A production for a new generation

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ALICE REYES Dance Philippines’
corps de ballet dancing Carmina Burana.

NATIONAL Artist for Dance Alice Reyes encourages the public to first listen to the music of Carl Orff’s Carmina Burana before they attend a performance ofAlice Reyes Dance Philippines’ (ARDP) latest staging of its dance interpretation of the piece.

“People should listen to the music before they come to watch, so they know just how grand it is. Then they can also see the differences of the live piece from the recorded music,” said Ms. Reyes, whose passion for Carmina Burana has never wavered even after staging it multiple times over the decades.

A cantata, the piece is inspired by medieval poetry set to a majestic score. It tells of the joys of life, drinking, and love, through exuberant, erotic, and pagan movements.

One of ARDP’s iconic pieces — most recently staged in 2022 — this version is set to be the largest. It will feature live music by the Philippine Philharmonic Orchestra (PPO) and the Philippine Madrigal Singers (Madz), with guest soprano soloist Lara Maigue. The production will also feature the Kilyawan Boys Choir and dance trainees from the University of the East’s Silanganan Dance Troupe.

At open rehearsals held in the first week of June at the Metropolitan Theater in Manila, Ms. Reyes told BusinessWorld that she simply can’t get enough of the piece. Even while watching the dancers prepare for a run-through, she waxed poetic about the brilliance of Carmina Burana.

“We’ve been working in a small studio downstairs, so when you sit back and see the dancers up there [on the main stage] finally pouring their heart out to the audience, it moves you. It’s quite an experience. You see the kinesthetic energy of the dancers, how technical the dance is. So you can imagine how amazing it will be with full costumes, lights, and the set, the magic of theater,” she said.

The sets and costumes for Carmina Burana were designed by the late National Artist for Theater Design Salvador Bernal, which makes the production a collaboration between two National Artists. It also explains in part why it takes so much effort to put up, with only seven stagings so far since it first premiered in 1975.

“Another reason I tell people to catch it is because it’s so hard to do. It’s hard to get the company and the sets prepared, plus the PPO and the Madz and the Kilyawan altogether. So don’t waste it,” said Ms. Reyes.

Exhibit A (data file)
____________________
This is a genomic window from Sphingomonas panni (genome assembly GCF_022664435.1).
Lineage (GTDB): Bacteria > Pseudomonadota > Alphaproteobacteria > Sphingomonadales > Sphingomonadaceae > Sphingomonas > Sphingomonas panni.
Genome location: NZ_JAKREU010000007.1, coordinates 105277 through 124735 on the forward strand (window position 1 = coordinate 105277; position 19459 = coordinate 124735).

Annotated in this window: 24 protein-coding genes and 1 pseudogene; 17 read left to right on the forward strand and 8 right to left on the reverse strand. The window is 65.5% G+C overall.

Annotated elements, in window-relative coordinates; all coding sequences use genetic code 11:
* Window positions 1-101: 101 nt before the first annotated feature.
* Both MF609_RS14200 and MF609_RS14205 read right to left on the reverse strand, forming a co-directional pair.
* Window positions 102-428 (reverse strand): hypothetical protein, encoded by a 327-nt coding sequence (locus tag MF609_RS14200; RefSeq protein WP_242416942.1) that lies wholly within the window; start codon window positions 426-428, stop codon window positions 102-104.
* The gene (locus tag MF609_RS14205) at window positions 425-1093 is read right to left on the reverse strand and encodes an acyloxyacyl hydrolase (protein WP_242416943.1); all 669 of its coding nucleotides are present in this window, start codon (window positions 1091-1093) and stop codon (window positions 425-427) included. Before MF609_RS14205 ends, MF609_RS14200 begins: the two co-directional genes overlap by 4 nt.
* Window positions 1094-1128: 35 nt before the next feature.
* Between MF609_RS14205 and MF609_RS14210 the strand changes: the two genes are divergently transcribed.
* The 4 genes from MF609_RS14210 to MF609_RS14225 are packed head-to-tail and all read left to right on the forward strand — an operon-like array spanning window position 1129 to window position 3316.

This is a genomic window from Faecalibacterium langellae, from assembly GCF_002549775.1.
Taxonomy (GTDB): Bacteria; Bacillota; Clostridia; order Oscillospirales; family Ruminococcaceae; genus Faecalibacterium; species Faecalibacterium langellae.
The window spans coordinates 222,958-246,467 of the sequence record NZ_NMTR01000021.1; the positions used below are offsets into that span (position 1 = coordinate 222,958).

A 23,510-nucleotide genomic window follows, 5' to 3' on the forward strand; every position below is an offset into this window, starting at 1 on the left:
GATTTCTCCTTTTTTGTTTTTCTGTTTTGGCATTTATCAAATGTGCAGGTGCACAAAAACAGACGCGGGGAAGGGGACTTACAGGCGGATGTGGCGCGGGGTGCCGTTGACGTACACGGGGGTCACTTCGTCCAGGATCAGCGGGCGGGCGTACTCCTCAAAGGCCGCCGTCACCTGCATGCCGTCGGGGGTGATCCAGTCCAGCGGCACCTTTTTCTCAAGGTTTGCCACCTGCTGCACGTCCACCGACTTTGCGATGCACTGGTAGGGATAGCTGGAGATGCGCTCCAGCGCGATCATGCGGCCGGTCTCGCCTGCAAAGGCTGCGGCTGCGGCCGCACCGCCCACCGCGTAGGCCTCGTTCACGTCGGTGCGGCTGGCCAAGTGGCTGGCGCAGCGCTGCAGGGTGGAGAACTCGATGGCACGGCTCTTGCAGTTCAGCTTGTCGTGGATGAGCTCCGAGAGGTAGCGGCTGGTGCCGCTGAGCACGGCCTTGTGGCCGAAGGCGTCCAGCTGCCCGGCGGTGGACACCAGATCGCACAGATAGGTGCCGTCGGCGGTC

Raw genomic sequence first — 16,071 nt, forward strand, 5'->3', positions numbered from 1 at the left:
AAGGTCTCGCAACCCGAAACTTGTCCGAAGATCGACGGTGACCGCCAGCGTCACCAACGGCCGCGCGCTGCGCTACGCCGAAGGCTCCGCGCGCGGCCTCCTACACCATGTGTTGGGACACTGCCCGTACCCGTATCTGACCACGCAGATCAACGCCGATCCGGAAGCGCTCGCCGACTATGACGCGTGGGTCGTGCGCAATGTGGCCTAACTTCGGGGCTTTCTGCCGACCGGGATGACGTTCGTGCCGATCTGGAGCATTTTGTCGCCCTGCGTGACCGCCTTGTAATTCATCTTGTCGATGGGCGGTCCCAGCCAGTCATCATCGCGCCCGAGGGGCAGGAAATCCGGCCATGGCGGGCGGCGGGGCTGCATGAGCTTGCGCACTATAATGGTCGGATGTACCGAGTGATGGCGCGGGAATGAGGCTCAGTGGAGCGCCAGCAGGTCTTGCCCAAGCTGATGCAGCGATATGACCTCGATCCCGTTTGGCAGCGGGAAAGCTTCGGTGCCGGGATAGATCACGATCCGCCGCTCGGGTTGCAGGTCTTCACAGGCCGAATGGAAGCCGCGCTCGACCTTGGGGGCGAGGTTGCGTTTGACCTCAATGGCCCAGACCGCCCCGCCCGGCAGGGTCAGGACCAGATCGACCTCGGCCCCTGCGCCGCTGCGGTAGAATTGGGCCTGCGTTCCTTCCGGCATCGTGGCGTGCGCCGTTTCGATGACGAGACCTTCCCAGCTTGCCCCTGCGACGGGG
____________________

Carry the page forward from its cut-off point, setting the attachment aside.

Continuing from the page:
For younger audiences who have not encountered it before, Carmina Burana is a “magnificent musical piece to start with,” she added. “When translated into dance, it provides the story and atmosphere of the period that the composer was writing about.”

“It’s not a boring thing. It will move them.”

A LOT ON THEIR PLATEAlso featured in the dance program are Norman Walker’s “Summer’s End,” August Damian’s “After Whom,” and Ms. Reyes’ “Dugso.”

The latter work is particularly interesting, inspired by rituals performed by the tribes of Bukidnon, Mindanao, and set to National Artist for Music, Dr. Ramon Santos’ choral piece “Ding Ding nga Diyawan.” First performed in 1972, the groundbreaking collaboration was last staged in 1990. This makes the upcoming performance the first for a new generation of audiences.

“‘Dugso’ was so long ago. What’s difficult about it is that it wasn’t archived properly, so the video recordings were unclear. I had to fill in gaps in the choreography with the help of Dr. Santos who did the music,” Ms. Reyes said.

While the open rehearsals that day were mainly for ARDP’s Independence Day performance at Manila’s Rizal Park — which was held on June 10, ahead of the actual celebration — they also practiced excerpts from Carmina Burana and “Dugso.”

“They actually have a lot on their plate,” said Ms. Reyes of her dancers for the free Independence Day production. “The dancers have 12 numbers in all for this Independence Day piece, and they have to do it non-stop. They go off to change into costumes and are back in. It’s a lot.”

This is where her love and pride for the ARDP company shines through. Amid rehearsals, she steps in to ensure the dancers snack on hard-boiled eggs and drink Berocca multivitamins to keep energized. Only then are they able to perform to the best of their abilities.

“When it comes to dance, you get to see through their movements what the music is all about, whether it’s Carl Orff’s cantata or Ramon Santos’ choral piece,” she said.

“Even to me, I still go ‘wow’ when I see my brilliant dancers onstage.”

Carmina Burana will be staged on June 14 at 7:30 p.m. and on June 15 at 2 p.m. and 7:30 p.m. at the Samsung Performing Arts Theater in Circuit, Makati. Tickets are available via TicketWorld and the Cultural Center of the Philippines’ Box Office. — Brontë H. Lacsamana